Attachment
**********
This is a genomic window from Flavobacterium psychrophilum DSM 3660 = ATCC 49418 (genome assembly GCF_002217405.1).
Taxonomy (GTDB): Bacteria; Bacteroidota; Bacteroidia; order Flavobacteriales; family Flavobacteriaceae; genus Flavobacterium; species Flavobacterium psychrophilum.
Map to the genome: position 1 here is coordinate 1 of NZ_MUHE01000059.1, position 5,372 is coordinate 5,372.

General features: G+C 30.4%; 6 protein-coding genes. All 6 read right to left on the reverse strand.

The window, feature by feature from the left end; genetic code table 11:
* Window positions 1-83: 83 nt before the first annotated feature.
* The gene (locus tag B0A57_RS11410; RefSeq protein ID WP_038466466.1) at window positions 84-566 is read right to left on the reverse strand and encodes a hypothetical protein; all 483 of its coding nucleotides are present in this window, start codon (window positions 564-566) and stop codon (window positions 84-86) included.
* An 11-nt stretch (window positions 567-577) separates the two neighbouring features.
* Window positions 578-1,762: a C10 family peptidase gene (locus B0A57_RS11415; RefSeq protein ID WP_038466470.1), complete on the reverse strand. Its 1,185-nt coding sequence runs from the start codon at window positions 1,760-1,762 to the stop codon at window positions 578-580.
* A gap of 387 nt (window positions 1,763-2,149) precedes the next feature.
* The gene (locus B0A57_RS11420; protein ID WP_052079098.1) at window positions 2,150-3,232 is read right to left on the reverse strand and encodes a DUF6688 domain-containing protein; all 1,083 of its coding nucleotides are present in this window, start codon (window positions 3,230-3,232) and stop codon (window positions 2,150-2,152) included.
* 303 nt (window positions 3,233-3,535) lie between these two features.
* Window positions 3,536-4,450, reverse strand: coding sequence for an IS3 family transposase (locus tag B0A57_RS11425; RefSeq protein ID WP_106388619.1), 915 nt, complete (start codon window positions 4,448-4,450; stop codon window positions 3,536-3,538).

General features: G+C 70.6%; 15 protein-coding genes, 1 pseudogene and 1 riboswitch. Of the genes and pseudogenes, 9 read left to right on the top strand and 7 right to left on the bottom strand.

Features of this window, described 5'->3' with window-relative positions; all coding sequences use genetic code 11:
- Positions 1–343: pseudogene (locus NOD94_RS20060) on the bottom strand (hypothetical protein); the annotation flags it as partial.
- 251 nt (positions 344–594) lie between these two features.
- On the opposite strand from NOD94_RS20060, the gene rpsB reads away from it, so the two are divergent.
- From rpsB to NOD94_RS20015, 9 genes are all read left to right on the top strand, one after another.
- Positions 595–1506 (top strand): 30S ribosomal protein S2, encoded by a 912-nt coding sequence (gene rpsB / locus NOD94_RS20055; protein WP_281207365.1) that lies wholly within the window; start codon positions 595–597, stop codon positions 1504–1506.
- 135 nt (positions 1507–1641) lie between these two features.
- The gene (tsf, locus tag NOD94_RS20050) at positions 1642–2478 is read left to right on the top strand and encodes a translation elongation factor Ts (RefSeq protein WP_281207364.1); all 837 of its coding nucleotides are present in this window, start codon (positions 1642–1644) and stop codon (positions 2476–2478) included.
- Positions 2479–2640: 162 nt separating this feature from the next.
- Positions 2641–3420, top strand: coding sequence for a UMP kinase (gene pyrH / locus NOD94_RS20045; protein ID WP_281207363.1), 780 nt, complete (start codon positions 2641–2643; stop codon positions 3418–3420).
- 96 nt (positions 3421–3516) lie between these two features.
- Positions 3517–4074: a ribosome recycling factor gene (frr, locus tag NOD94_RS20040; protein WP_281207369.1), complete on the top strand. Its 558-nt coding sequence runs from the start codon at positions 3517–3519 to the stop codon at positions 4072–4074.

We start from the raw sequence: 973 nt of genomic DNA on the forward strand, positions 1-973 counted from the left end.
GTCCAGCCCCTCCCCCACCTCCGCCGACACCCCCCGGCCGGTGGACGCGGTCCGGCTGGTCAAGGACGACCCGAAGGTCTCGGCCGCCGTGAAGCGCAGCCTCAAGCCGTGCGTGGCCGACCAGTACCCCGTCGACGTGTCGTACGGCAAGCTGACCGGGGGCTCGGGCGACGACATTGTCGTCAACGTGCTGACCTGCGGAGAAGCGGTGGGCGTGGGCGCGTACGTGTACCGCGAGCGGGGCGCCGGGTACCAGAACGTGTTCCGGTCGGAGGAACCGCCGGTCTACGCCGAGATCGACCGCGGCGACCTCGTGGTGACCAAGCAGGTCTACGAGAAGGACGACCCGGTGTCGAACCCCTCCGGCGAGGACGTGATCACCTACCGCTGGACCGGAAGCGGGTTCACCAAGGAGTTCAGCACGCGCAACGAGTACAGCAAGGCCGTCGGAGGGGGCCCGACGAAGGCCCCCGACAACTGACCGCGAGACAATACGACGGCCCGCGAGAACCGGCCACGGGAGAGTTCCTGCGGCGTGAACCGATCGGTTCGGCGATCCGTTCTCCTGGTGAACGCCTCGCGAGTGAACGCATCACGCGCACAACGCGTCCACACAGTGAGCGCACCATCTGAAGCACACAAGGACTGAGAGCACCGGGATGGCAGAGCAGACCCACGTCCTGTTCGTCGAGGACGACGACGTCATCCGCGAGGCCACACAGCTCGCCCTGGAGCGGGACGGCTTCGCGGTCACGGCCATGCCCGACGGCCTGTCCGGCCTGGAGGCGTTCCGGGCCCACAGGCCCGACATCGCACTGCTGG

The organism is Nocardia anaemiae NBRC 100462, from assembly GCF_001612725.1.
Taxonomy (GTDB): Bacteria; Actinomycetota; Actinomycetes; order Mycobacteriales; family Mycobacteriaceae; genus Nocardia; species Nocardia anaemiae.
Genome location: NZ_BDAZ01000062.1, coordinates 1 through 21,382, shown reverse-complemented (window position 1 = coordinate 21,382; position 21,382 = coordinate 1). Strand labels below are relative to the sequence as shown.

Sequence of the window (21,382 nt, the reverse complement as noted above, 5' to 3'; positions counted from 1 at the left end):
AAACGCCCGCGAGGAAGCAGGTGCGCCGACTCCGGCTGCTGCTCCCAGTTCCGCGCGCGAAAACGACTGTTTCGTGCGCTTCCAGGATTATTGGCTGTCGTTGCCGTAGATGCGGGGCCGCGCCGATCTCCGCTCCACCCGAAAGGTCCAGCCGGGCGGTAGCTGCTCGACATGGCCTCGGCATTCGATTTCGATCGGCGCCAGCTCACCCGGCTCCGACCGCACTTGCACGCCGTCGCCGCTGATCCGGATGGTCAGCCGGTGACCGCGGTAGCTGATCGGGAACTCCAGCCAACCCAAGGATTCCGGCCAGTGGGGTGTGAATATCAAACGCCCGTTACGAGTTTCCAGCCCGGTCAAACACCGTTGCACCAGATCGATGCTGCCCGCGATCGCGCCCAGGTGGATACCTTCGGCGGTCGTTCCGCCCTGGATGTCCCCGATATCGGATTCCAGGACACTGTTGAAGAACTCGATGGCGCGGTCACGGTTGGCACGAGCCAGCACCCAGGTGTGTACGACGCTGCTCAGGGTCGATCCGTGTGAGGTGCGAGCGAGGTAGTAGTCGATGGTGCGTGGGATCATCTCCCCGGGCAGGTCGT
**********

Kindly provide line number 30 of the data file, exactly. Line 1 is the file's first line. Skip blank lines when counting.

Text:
Taxonomy (GTDB): Bacteria; Actinomycetota; Actinomycetes; order Mycobacteriales; family Mycobacteriaceae; genus Nocardia; species Nocardia anaemiae.